Brazil drew 0-0 against the Netherlands in a friendly match that was rife with goal scoring opportunities but devoid of cases where the ball legitimately hit the back of the net. Mano played a 4-3-3 formation with Lucas, Ramires and Elano in midfield and Neymar, Robinho and Fred as attackers, in front of the expected defensive combination of Andre Santos, Thiago Silva, Lucio and Dani Alves. Holland’s Ibrahim Afellay had two golden opportunities for the Dutch in the opening half that were saved by Brazil goalkeeper Julio Cesar. Moreover, Robin Van Persie missed the opportunity to direct an aerial ball on target soon before the half time whistle. Brazil, meanwhile, had opportunities in the first half from a Ramires goal that was deemed offside and later, a long range Ramires strike that narrowly missed the top left corner.
Brazil dominated the second half as Neymar, in particular, began to impose his authority in and around the box. The Neymar, Robinho and Fred combination caused the Dutch defense problems early in the second half, but the Brazilian strikers simply failed to find the back of the net. Neymar had a number of shots on target saved by Dutch goalkeeper Tim Krul and, meanwhile, Robinho and Dani Alves pressed the attack for Brazil as well. Robinho’s strike curled toward goal after bouncing off the keeper’s feet but it was cleared off the line by Joris Mathijsen, away from the onrushing Fred. Brazil continued to attack but to no avail, with Ramires ultimately earning a second yellow card for a foul on Arjen Robben roughly ten minutes from time that resulted in his ejection.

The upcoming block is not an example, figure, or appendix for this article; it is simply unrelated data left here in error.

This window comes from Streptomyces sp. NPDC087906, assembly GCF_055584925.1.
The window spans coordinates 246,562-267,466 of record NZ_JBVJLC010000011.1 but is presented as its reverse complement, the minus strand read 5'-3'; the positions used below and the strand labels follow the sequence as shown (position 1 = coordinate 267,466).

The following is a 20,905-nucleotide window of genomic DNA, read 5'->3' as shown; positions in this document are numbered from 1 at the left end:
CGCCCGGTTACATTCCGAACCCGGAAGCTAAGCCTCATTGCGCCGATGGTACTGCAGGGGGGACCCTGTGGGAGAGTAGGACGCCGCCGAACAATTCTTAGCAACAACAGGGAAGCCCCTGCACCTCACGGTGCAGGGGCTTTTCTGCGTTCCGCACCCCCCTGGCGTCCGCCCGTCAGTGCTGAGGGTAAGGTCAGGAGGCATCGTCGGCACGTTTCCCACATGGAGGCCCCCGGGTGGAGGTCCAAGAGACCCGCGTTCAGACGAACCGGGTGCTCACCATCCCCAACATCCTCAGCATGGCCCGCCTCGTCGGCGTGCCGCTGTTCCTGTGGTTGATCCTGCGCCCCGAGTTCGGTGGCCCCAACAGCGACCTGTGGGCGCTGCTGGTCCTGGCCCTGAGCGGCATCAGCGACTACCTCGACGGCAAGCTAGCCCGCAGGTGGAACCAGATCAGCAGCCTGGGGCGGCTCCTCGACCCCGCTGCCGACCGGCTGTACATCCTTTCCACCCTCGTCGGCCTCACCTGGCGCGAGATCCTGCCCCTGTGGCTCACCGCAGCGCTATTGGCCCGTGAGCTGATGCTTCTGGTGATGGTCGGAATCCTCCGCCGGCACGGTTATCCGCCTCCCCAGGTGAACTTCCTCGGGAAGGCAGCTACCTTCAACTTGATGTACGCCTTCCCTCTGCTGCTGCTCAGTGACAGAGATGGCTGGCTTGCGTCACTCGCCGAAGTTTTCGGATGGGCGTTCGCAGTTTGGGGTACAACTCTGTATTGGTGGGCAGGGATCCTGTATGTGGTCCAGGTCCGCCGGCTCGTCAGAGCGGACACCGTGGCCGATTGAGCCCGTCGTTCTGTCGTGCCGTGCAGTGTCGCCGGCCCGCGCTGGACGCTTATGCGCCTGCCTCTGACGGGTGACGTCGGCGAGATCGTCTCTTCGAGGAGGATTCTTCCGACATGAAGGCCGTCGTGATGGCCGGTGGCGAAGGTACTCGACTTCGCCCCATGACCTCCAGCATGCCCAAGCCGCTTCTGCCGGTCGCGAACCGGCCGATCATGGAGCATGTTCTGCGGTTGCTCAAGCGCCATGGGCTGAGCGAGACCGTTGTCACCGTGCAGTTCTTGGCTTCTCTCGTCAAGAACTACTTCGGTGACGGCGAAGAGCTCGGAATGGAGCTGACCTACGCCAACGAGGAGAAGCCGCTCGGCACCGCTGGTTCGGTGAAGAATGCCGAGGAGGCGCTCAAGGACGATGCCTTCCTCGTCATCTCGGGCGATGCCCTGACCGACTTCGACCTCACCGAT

For Brazil, this match represented a phenomenal display of defending from Lucio and Thiago Silva, two of the best center backs in the world. The second half witnessed some inspiring attacking play from the Selecao that would have created a bulge or two in the back of the net had it not been for a combination of luck and Tim Krul’s remarkable goalkeeping. Clearly, 4-3-3 is the formation for Brazil as it renders it very difficult to mark the combination of Neymar, Robinho and another striker, whether it be Fred or Leandro Damiao. If Mano ever has the luxury of fielding Paulo Henrique Ganso in a 4-2-1-3 combination, with Lucas and Ramires behind Ganso, Brazil is likely to win more matches against top 20 opponents. The other option is to bring on The Hulk as the center forward to replace Fred. But these are tactical questions that are easy for a journalist to make and much more difficult for a coach to implement in practice when he has to consider the culture of the team and its ethos on and off the field. Clearly, what we are seeing here is a lightweight Brazil team doing as best as it can given the talent at its disposal, though struggling to pull its weight against heavyweight contenders such as France, Argentina and the Dutch. Neymar had several high percentage chances that a more experienced Brazilian striker would have buried in the back of the net. If Brazil loses against Romania, Mano may have no option but to call upon the services of The Hulk to obtain more conversions from the Brazilian attack. Overall, the team looks like it is learning to find each other and create space and opportunities. The Selecao now just needs some quality strikers that can create a bulge in the back of the onion bag when given space in the box.